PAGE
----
Performative writing, critical writing relying on descriptive utterance to challenge an assumed social reality, is the native language of writing on disability because it is inherently the language of reframing and rearranging. In order to express a rupture in both physicality and mind set it is essential to draw from academic writing that lives somewhere between inquiry and incantation.
My writing here draws from the work of Peggy Phalen and Virginia Woolf and Anne Sexton’s responses the fairytales of the brothers Grimm as examples of writing that enacts a body restructured and thus reclassified. My intention is to examine how these writers use performative language to reshuffle assumptions of the work that writing can do in staking claim to narratives of illness and disability.
I was struck by how both writing on illness and disability and definitions of performative writing assert an absence. In staking claim to a pothole in paving interpretation from body to page, interrogating understanding via accessibility as the destination to strive for, both genre and form enact the language of bodies on which a normative assumption of a desire for wholeness or wellness are often projected in text. I often use the classic example of Mary and Colin in Frances Hodgson Burnett’s The Secret Garden, two sickly children with rotten temperaments.
Virginia Woolf, in her meditation On Being Ill decries the lack of a canon dedicated to pain:
Finally, to hinder the description of illness in literature, there is the poverty of language. English, which can express the thoughts of Hamlet and the tragedy of Lear, has no words for the shiver and the headache. It has all grown one way. The merest schoolgirl, when she falls in love, has Shakespeare or Keats to speak her mind for her; but let a sufferer try to describe the pain in his head to a doctor and language at once runs dry. There is nothing readymade for him. He is forced to coin words himself, and taking pain in one hand and a lump of pure sound in the other (as perhaps the people of Bable did in the beginning) to so crush them together that a brand new word in the end drops out. Probably it will be something laughable. For who of English birth can take liberties with language?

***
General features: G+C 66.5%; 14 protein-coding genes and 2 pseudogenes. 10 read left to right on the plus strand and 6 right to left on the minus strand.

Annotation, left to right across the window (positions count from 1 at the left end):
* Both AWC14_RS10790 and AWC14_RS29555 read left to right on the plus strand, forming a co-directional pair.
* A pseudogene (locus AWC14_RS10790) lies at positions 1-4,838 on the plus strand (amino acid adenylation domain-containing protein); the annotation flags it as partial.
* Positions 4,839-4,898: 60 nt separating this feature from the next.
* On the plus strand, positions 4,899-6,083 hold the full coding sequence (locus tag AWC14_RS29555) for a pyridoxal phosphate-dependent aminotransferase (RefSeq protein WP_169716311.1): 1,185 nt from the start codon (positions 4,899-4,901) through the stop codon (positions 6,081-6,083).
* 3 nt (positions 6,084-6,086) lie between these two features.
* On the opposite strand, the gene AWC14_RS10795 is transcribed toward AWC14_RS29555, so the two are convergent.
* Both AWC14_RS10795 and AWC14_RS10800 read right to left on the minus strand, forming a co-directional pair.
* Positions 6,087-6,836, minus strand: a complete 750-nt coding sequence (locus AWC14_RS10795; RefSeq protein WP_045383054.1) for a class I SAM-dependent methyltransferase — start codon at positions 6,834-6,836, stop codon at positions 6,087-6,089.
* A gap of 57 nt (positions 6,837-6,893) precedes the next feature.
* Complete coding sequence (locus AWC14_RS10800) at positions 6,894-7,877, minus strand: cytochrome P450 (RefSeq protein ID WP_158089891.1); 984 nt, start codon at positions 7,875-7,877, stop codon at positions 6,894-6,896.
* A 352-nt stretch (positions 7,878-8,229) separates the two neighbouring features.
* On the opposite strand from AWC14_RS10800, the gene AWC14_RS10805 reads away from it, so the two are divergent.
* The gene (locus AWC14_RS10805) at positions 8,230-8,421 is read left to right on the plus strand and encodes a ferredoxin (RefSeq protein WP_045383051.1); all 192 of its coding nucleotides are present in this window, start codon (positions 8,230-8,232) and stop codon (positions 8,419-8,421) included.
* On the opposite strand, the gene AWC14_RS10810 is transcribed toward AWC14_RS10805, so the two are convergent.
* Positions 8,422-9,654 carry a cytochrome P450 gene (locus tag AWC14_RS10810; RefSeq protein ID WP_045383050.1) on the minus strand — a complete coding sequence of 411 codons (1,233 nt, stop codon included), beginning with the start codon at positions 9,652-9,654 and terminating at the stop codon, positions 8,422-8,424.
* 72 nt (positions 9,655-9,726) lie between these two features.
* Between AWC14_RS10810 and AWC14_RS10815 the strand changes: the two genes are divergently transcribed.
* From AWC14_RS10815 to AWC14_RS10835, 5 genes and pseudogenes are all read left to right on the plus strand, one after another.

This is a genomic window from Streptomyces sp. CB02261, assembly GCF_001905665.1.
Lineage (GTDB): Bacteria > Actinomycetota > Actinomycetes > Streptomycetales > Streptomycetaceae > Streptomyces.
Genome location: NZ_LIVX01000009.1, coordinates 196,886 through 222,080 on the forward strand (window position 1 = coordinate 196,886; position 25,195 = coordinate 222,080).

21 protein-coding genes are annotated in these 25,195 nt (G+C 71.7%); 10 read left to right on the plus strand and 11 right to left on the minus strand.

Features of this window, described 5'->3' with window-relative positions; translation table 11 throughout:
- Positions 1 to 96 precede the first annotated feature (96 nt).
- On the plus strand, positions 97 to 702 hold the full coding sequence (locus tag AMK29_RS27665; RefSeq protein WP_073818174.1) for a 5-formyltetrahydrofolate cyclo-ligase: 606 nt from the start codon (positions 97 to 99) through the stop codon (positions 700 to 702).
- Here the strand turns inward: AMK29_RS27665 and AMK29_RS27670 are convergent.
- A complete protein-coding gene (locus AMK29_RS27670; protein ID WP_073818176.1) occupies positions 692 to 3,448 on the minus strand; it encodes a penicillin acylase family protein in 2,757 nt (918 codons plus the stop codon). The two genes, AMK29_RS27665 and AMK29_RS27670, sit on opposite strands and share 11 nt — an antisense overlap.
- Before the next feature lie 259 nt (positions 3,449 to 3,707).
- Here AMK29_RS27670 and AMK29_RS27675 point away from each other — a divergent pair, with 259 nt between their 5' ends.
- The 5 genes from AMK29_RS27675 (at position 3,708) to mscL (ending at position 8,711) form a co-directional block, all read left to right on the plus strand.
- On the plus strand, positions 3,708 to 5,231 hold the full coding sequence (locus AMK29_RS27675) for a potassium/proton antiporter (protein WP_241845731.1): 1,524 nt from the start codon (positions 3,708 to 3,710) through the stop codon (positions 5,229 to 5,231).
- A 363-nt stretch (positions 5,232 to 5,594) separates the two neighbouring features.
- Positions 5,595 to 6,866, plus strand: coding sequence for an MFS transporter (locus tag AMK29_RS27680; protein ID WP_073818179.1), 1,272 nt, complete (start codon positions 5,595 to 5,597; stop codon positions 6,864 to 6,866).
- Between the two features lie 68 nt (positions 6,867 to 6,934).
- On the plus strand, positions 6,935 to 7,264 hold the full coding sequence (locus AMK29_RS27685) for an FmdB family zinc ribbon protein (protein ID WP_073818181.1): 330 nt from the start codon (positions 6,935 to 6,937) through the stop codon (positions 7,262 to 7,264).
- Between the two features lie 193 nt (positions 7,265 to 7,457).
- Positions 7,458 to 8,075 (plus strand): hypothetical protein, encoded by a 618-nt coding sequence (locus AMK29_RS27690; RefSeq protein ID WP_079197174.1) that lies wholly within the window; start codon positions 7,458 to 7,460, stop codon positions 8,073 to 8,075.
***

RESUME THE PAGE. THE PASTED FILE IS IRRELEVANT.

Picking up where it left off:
Peggy Phalen, in her essay “To Suffer a Sea Change”, describing the pain she experienced from her open-angle glaucoma, feels abandoned by language- still, it’s the only tool that she has to describe her condition:
Words walk to the threshold but will not enter the rooms of the body where pain runs wild. Deserted by words, pain lacks temporal sequence and spatial order: it makes a sound that syntax cannot carry.
Here is a case where by decrying a lack of language Woolf and Phalen are simultaneously calling the answer into being by engaging with the void.
This is a story that relies on numbers, precise measurements of the body’s timing. It moves historically, chronologically: it is a narrative recast in different tenses of the progression of the erosion of my eyes, It assumes that words are physical, and that the lessons of the body’s pain come home in part through the abandonment of words.
Here the body isn’t what’s troubling but the language we have for exceptions outside of the typical body.
Enter performative writing, although it has already entered. That’s ok, performative writing is constantly tripping on itself, tripping itself up:
Della Pollock, introducing her essay “Performative Writing” invokes a dizzying void: